Communication when working in the office is much simpler than when you’re managing a remote workforce. This is an important part of any working relationship, but it becomes even more critical when managing remote teams. Losing that face-to-face interaction can impede communication by cutting many of the previously relied-on lines of communication.
Nearly a quarter of remote workers struggle with communication and collaboration. Don’t let this impact your team’s productivity and deliverables. Take action. You can improve communication when you:
- Establish structured check-ins, preferably daily or every other but at least weekly.
- Offer virtual office hours or a dedicated time that you’re available to your employees and contractors.
- Establish communication guidelines or “rules of engagement.”
- Engage through several communication channels such as email, instant chat, and video conferencing.
- Maintain constant, accessible communication so workers know they can come to you at any time for anything.
- Focus on one-on-one time to help promote your workers to openly communicate where they’re struggling.
- Communicate clearly and often so they know the expectations and boundaries.
2. Combat Operational and Affinity Distance
We are finding that geographical distance is not the only type of distance remote workers struggle with. Affinity distance, which refers to the connection between coworkers, is also impacted. An alarming number of remote workers feel disconnected from their coworkers, up to 60%.
Operational distance refers to the processes and procedures. This type of distance prevents workers from properly collaborating or accessing the information they need to complete their daily tasks. This can be simpler to reduce as it only requires easier access and better organization. Create structures and well-documented processes/procedures and make them readily available and accessible.
You can help to reduce affinity distance when you:
- Provide opportunities for remote teams to interact socially.
- Virtual happy hours like trivia or group games and a virtual water cooler for interaction during work hours are great options.
- Instant chat options like Slack are also excellent for social interaction and communication.
- Offer and encourage emotional support for remote employees.
- Pay attention and listen during one-on-ones and flag those dealing with isolation and burnout/inability to unplug.
Adjust Your Expectations
Remember that managing remote teams will not be the same as managing teams in the office. Expectations need to be adjusted in terms of output and availability.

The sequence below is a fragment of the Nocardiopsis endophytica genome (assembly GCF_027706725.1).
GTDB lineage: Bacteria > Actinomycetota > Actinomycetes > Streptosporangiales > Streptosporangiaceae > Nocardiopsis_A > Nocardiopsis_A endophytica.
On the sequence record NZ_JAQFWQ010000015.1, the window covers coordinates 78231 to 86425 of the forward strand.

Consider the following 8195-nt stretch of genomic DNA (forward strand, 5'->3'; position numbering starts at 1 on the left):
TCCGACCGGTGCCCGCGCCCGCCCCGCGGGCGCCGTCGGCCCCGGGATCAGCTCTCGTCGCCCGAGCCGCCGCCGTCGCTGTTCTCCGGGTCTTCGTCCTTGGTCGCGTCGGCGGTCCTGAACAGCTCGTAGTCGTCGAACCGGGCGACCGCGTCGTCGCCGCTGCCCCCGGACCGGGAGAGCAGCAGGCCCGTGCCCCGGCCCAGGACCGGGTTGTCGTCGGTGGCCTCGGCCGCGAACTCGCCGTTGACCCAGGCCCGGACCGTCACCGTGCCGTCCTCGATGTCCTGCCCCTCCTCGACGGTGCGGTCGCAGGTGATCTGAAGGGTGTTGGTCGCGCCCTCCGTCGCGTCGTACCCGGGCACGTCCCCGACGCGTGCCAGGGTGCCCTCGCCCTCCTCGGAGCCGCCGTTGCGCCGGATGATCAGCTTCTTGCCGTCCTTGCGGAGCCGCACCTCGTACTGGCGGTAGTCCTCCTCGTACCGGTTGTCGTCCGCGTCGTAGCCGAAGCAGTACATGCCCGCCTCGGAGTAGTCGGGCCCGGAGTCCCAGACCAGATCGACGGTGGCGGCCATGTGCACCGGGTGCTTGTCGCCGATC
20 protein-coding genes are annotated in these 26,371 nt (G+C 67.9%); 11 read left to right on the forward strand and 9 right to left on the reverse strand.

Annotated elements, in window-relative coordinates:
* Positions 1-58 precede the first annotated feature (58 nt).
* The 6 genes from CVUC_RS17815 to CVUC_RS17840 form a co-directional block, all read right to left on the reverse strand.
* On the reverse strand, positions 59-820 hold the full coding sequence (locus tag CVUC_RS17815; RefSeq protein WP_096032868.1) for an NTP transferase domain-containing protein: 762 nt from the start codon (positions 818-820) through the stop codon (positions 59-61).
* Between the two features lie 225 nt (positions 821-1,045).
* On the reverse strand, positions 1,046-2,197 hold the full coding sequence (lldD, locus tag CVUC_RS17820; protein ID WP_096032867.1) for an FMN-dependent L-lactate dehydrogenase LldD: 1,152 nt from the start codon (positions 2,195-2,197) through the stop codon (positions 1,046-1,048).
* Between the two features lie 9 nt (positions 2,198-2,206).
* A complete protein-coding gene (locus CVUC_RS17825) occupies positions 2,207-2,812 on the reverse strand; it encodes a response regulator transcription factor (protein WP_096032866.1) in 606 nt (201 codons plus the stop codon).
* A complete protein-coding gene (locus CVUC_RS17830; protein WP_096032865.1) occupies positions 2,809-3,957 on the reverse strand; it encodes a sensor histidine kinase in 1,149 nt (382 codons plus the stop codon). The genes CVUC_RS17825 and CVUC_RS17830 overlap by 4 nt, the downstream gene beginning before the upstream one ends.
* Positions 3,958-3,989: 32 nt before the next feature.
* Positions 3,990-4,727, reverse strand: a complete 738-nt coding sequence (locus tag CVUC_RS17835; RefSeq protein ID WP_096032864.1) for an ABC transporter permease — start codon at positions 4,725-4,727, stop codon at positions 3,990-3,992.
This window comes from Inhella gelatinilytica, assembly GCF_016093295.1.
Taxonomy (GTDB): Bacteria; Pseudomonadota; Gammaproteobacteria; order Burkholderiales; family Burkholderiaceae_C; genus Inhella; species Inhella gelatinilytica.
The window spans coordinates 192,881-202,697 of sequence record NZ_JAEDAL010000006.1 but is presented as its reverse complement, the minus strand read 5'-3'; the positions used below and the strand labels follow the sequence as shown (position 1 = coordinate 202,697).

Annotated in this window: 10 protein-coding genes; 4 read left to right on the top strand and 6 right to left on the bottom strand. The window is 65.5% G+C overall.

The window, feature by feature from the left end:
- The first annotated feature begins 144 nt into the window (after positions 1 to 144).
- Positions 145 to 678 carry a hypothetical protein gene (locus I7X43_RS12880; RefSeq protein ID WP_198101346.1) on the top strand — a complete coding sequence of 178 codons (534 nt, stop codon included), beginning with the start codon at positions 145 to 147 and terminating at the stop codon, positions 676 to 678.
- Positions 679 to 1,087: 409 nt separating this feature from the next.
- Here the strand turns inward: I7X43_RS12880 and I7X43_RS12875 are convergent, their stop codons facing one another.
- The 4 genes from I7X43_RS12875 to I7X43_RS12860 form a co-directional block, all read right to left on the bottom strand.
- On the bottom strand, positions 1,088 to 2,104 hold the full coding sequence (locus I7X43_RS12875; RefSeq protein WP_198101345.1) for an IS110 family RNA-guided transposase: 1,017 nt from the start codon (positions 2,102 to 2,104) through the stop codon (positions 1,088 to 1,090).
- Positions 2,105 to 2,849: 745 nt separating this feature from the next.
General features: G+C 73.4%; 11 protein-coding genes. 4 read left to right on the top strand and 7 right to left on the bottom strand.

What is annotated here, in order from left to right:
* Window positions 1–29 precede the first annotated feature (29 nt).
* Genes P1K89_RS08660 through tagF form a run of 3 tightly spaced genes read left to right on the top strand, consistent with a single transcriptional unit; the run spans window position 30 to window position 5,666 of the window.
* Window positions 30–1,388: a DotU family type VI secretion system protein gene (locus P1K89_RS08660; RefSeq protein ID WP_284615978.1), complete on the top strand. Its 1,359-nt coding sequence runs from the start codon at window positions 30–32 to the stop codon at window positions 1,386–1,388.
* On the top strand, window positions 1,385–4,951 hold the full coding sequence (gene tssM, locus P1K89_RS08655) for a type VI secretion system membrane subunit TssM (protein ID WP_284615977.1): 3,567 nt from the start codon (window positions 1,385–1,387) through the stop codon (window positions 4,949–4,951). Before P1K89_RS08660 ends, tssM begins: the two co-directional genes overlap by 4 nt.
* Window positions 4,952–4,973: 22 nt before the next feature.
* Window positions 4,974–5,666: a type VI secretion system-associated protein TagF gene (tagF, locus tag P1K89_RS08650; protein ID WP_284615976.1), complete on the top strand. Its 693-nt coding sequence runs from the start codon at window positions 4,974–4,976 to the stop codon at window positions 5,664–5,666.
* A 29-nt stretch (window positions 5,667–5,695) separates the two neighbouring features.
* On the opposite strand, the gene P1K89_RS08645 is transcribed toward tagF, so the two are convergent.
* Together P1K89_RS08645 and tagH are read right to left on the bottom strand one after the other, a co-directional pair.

- Don’t prioritize schedules and universal working hours.
- Asynchronous schedules accommodate multiple time zones easily and can increase efficiency and promote inclusion.
- Set clear expectations and deadlines.
- Establish expectations and deadlines from the beginning
- Check-in regularly
- Communicate clearly
- Focus less on time spent at the desk and more on outputs.
If your team is fully distributed or you have many remote employees and contractors, then onboarding becomes an even more important piece of the puzzle. Improper onboarding or unclear procedures will only add to the operational distance your workers are feeling.
Best Practices for Remote Management
What makes a good in-office manager is not the same as what makes a good remote manager. The list of soft skills—and sometimes hard skills—that remote management needs will overlap some, but the priorities may be different.
- Good remote management means being:
- Good remote managers will:
- Avoid micromanagement
- If they are actively communicating and not missing deadlines, trust they’re being productive
- Celebrate successes
- Don’t just focus on failures
Remote management can become even more efficient when you partner with an established global EOR/AOR. People2.0 is the largest global employer of record (EOR) and agent of record (AOR) services platform. We can help you onboard remote employees, handle the complexities of payroll for your distributed workforce, and ensure you are always hiring compliantly. Contact People2.0 today to learn more.